Oakland Raiders Las Vegas Stadium Shows $27 Million Annual Loss With BofA Loan
In the original Southern Nevada Tourism and Infrastructure Committee Staff Model that was presented to the SNTIC on July 11, 2016, the document issued to the SNTIC reported that of the $264 million in expected total annual stadium revenue for the planned NFL Oakland Raiders UNLV Facility, 11.7 percent was retained by the stadium operator, or $31.14 million per year (page 16 of the SNTIC document here: http://ift.tt/2jsYFAl)
With that SNTIC Model, what would the impact be of a Bank Of America loan of $650 million over 20 years, with the interest rate at 414 basis points on the annual stadium operating cash flow?
Inserting that those loan terms into a spreadsheet of the SNTIC model, the free stadium operating cash flow that was at $5,427,364 is now at -$27,072,104. In other words, the Las Vegas Oakland Raiders Stadium Project starts out in the red by -$27 million.
How can we change this so the project balances at zero, let alone show a surplus cash flow? Well, the original SNTIC Model had $12 million of annual debt service, but never really explained where that came from. So let’s, for the sake of argument, eliminate it, and have only the Bank Of America annual loan debt of $32.5 million.
The result is still a negative stadium cash flow to the tune of -$15,072,104.
The question is, what is taken out of that $264 million? Well, the SNTIC report said that the NFL Team got 70.8 percent of all non-event revenues, or the net of Naming Rights, Catered Events, Team Online Sales, Advertising & Sponsorship, Facility Tours,
Non-Team Game Day Sales – the stadium operator retained 27.5 percent, with advertising and sponsorship revenues the most critical items.
The Raiders Rent Issue Causes A Bigger Problem For Stadium Cash Flows
Of the $31 million in annual total stadium revenue retained by the stadium operator, $8,992,037 was facility rent. So since the Raiders don’t want to pay rent according to their proposed lease, let’s, for the sake of argument, take that out of our SNTIC-based model, too. That leaves the stadium cash balance at a negative -$24,064,141.
The only way the Oakland Raiders could even realize a better cash balance is to give up its entire expected share of annual suite revenue, or $22 million, either in the base case with the SNTIC $12 million debt, or the example where facility rent was set to zero, and the SNTIC $12 million debt was removed. In the latter instance, the cash balance is still negative, although it’s -$2 million.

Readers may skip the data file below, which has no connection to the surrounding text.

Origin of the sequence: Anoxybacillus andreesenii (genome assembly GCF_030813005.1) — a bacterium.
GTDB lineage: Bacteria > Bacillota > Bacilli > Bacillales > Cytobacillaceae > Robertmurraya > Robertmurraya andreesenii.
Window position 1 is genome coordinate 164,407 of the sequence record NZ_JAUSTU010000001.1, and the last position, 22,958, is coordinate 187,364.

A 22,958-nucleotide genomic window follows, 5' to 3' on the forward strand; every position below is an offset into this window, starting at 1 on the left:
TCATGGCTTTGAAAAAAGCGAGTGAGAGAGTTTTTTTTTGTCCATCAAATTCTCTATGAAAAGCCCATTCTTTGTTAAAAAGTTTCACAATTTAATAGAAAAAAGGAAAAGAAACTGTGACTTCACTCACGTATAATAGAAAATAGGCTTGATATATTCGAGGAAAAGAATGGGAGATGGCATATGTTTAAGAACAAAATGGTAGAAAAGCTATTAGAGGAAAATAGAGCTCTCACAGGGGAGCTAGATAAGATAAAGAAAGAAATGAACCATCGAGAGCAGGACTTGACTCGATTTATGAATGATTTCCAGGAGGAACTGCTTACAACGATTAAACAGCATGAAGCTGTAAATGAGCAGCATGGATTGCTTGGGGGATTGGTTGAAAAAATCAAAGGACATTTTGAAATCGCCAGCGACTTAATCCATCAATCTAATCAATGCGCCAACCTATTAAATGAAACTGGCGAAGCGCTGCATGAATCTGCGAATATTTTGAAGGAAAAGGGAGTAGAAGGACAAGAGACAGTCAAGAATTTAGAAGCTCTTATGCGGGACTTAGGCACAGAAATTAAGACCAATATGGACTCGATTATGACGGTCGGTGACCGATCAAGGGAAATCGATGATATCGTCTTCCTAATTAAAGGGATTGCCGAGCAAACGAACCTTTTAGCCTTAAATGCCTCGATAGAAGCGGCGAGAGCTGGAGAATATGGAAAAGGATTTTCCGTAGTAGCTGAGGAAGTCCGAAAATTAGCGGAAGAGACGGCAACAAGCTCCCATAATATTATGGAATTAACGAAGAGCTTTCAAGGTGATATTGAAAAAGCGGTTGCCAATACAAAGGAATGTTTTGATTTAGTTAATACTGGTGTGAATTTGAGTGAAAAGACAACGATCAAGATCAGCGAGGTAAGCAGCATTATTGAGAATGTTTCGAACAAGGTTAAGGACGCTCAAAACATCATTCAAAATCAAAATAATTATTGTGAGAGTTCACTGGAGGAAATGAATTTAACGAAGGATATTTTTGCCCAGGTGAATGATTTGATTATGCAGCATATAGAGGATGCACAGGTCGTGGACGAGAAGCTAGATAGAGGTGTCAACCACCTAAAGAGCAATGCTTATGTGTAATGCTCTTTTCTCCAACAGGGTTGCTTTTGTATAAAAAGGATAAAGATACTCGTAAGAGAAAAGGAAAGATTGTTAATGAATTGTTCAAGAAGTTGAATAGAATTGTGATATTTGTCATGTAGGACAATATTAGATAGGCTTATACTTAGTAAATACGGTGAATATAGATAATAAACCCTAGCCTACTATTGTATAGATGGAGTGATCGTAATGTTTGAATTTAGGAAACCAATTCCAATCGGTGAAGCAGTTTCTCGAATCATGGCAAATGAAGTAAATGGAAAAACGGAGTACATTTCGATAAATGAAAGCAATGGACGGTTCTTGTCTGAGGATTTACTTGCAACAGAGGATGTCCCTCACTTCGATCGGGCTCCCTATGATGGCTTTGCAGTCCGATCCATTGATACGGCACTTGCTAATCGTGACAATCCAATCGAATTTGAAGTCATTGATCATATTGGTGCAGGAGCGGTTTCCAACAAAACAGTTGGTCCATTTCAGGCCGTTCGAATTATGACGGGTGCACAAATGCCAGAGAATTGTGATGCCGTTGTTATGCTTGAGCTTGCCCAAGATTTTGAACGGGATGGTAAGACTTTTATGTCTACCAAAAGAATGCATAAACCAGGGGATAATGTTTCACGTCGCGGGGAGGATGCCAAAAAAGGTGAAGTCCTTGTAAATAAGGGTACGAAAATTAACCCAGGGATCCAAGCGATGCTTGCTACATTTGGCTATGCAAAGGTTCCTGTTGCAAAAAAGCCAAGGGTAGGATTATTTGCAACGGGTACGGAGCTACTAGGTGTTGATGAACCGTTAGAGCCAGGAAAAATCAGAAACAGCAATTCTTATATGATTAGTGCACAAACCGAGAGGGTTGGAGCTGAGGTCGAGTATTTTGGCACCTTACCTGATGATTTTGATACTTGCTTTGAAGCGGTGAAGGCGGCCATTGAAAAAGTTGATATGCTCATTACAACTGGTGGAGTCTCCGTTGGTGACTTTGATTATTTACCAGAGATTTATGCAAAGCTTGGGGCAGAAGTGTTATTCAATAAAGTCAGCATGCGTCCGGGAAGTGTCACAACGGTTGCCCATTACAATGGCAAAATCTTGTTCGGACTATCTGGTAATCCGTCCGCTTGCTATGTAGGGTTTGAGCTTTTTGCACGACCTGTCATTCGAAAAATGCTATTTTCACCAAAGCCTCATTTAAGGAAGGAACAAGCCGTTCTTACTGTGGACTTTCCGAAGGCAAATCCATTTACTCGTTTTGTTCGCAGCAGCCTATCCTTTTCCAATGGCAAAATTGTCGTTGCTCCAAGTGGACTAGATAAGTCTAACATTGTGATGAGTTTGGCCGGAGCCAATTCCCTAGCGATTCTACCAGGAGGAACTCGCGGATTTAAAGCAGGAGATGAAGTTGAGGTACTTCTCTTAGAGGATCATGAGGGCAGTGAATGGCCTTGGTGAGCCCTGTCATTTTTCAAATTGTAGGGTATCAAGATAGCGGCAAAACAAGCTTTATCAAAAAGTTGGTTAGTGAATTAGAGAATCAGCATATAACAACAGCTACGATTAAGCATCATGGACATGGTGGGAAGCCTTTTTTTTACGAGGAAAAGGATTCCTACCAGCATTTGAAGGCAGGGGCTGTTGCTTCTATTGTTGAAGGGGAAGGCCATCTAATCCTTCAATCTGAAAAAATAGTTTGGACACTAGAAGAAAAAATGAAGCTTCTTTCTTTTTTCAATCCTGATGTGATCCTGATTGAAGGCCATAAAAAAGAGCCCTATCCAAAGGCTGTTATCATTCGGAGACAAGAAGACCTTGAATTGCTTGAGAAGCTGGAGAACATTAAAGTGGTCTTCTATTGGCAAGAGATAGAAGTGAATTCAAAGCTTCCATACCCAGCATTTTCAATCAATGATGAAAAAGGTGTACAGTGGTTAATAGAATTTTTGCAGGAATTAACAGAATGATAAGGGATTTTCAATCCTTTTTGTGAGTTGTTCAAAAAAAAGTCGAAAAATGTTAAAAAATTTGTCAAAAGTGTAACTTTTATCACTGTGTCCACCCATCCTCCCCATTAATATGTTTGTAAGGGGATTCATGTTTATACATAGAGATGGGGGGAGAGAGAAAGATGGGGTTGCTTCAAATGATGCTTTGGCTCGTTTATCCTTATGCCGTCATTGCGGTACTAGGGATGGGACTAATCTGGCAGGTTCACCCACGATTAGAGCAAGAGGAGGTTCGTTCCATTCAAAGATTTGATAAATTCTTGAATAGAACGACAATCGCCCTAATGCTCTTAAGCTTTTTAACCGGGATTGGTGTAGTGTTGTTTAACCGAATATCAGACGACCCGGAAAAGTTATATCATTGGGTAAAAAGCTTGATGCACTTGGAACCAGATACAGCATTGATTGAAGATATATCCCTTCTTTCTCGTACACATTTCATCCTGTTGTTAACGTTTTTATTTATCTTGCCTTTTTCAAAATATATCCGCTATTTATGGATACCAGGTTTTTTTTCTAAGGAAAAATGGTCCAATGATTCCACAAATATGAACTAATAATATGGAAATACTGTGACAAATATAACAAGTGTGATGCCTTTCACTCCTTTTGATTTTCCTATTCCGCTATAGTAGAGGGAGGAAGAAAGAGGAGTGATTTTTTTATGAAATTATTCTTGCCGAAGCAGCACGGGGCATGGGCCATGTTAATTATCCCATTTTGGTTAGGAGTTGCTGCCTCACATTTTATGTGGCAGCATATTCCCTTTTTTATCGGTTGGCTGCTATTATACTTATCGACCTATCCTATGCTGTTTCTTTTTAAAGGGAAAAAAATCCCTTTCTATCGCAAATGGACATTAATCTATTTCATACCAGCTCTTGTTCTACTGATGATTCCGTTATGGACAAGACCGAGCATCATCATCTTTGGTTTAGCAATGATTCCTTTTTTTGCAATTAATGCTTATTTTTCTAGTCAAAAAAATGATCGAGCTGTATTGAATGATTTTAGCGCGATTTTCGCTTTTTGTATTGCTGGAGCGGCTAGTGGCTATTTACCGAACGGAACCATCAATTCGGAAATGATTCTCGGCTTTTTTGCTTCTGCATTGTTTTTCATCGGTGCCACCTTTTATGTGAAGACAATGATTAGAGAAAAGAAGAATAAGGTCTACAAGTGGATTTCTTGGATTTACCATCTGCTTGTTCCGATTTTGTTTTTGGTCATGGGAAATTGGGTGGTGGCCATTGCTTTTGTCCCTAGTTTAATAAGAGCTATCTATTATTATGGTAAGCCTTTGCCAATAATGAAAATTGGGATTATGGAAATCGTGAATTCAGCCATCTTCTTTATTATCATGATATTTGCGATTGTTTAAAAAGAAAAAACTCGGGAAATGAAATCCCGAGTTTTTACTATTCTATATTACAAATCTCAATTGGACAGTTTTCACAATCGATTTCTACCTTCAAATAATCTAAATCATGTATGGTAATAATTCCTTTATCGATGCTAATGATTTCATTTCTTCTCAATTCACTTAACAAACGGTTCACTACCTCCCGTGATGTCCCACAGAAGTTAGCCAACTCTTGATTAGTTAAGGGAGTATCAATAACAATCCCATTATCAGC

Bank Of America is a mouth to feed here, because the debt casues the Oakland Raiders to part with a giant revenue stream. Even if Bank Of America elected to trade naming rights for the bond, then that is money the Raiders would give up. In the SNTIC Model, naming rights were assumed to be $7.38 million annually, of which the Raiders retained $5.53 million and stadium operator $1.84 millon, or a total of $221.4 million over 30 years.
If Bank Of America elected to exchange a loan for naming rights (which is unheard of) they would undoutedly want so much of the stadium branded that it could crowd out other sponsorship deals. And how would that impact supposed stadium partner UNLV?
In short, working to shift the shares of revenue to fit this loan proves to yield more negative outcomes for the stadium cash flow for the proposed NFL stadium. The only real way to solve the problem is via external development, and that’s not at all in the proposal at this point. And if it were, the developer would still seek a percentage.
With stadium costs as high as they are, you have to share revenues – you have to feed more than one mouth. This deal, absent development, does not pencil out without some major sacrafices. More development, more suites, equals a question of if the already flimsy Las Vegas Metropolitan Area Economy can create demand for them – if it can’t, then the deal is even worse.
It’s a bad deal.
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